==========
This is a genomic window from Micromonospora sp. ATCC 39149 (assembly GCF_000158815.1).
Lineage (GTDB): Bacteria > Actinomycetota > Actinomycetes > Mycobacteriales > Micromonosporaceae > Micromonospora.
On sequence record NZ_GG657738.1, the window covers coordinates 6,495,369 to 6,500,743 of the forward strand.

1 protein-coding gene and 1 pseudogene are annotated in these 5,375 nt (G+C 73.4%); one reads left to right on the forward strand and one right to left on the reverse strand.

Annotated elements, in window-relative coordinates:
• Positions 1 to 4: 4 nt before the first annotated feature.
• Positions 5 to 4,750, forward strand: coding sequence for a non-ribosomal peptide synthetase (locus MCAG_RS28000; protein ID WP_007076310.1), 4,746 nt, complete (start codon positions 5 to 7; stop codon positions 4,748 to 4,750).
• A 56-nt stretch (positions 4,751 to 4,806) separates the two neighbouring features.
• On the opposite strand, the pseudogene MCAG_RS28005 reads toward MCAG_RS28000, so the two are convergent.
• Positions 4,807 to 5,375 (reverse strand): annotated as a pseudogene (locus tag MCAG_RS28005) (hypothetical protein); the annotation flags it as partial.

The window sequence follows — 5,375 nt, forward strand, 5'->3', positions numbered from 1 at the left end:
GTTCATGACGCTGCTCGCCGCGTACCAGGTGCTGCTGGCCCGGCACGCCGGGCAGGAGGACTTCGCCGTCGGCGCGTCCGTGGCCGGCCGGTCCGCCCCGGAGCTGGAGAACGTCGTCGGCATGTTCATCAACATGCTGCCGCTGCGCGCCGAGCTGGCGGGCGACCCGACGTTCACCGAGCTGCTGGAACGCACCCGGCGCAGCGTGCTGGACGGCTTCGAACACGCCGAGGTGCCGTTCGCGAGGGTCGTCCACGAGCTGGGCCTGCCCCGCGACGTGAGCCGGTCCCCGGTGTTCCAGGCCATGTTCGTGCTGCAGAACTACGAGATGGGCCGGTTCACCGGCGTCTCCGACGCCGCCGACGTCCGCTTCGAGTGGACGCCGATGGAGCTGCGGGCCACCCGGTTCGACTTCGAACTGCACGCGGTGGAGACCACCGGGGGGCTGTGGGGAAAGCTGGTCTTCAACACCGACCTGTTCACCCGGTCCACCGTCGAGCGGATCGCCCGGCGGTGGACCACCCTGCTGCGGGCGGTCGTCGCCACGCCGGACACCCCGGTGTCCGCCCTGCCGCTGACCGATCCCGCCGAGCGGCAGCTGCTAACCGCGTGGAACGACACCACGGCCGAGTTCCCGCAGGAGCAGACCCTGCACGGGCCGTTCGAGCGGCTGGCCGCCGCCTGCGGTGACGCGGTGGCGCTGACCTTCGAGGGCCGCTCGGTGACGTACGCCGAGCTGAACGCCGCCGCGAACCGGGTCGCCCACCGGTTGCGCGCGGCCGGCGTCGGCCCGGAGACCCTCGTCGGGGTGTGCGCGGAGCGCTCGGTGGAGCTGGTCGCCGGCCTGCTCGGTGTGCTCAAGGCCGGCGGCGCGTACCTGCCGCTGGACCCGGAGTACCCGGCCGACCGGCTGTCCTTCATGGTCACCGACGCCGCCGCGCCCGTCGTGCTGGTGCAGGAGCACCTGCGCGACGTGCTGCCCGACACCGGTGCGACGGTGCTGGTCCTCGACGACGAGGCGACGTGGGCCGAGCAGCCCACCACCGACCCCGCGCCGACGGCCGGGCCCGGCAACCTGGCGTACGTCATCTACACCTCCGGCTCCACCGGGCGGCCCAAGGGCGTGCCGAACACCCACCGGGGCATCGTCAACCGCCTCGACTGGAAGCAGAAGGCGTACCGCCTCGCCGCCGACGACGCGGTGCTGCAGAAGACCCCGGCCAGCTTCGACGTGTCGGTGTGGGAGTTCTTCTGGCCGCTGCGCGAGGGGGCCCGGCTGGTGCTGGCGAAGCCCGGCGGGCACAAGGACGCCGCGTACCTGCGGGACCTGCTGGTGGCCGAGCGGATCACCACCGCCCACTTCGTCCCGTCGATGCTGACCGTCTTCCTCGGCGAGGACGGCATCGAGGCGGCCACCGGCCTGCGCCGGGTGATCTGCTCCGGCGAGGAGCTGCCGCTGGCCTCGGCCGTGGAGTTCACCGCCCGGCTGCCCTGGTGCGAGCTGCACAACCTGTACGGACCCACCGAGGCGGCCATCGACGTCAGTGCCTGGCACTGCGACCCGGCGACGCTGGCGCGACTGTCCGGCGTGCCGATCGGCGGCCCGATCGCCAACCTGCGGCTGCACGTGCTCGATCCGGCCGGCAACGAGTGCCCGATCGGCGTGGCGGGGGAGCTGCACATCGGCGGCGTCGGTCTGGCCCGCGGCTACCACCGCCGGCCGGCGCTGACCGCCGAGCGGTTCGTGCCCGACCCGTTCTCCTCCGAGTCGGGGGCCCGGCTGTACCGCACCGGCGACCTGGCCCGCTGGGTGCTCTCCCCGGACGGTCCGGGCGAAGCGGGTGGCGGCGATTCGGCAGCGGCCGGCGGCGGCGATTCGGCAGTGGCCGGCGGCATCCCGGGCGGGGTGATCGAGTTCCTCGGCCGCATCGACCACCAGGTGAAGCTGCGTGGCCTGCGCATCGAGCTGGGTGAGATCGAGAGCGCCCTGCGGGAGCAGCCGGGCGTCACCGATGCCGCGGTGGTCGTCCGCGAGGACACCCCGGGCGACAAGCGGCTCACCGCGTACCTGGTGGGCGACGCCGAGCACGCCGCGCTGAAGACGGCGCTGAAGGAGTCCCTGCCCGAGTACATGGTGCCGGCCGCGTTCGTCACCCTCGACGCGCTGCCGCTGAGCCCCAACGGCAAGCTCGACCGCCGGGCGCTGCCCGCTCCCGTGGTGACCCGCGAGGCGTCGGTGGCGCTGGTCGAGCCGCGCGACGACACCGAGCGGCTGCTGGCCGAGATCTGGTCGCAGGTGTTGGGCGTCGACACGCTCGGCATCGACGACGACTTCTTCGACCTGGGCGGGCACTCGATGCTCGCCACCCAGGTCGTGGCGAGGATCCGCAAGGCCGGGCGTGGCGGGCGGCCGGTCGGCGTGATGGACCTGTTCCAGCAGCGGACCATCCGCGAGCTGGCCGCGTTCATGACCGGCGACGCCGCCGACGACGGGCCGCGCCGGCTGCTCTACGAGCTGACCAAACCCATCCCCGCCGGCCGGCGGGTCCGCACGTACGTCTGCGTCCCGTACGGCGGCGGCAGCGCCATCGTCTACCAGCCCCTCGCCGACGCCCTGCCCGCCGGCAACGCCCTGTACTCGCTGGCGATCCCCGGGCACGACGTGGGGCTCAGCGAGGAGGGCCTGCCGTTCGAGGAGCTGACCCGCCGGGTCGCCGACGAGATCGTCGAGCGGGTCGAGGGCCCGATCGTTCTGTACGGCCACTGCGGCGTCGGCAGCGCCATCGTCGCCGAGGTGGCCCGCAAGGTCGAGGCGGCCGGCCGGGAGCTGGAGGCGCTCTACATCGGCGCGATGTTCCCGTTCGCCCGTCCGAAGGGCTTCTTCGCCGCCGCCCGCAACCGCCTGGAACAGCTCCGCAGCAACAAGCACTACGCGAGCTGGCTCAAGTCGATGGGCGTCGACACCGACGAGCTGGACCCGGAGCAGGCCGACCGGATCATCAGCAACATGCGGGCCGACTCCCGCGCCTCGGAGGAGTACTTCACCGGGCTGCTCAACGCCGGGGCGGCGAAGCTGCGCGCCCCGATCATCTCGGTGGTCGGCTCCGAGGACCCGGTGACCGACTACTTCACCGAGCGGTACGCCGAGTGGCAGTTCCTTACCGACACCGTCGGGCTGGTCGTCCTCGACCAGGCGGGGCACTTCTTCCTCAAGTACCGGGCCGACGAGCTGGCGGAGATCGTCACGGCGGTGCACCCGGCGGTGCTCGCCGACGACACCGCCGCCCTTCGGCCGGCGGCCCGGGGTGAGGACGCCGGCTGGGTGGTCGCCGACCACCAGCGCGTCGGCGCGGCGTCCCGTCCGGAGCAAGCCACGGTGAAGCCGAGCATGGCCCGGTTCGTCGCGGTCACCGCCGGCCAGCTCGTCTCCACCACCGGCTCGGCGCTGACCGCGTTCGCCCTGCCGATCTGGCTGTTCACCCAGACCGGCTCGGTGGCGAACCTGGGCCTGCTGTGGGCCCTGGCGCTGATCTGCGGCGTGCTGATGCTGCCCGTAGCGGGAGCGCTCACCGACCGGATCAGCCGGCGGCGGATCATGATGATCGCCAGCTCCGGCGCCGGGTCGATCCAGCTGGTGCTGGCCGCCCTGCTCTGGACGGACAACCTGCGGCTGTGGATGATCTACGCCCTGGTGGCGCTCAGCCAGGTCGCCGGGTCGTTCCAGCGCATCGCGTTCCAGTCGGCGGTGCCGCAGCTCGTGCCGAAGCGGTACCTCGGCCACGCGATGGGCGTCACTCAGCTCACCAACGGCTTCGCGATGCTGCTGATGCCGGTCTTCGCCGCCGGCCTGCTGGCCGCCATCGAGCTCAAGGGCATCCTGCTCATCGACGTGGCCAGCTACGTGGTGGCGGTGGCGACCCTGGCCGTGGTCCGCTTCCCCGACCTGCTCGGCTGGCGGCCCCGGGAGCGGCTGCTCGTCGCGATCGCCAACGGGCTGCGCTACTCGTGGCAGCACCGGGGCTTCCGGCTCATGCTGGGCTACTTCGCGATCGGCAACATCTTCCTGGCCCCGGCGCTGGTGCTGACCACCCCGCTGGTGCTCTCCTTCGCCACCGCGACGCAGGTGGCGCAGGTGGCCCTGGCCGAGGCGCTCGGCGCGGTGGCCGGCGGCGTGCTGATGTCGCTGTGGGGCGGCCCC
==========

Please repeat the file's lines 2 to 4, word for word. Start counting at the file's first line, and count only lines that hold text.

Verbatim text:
Lineage (GTDB): Bacteria > Actinomycetota > Actinomycetes > Mycobacteriales > Micromonosporaceae > Micromonospora.
On sequence record NZ_GG657738.1, the window covers coordinates 6,495,369 to 6,500,743 of the forward strand.

1 protein-coding gene and 1 pseudogene are annotated in these 5,375 nt (G+C 73.4%); one reads left to right on the forward strand and one right to left on the reverse strand.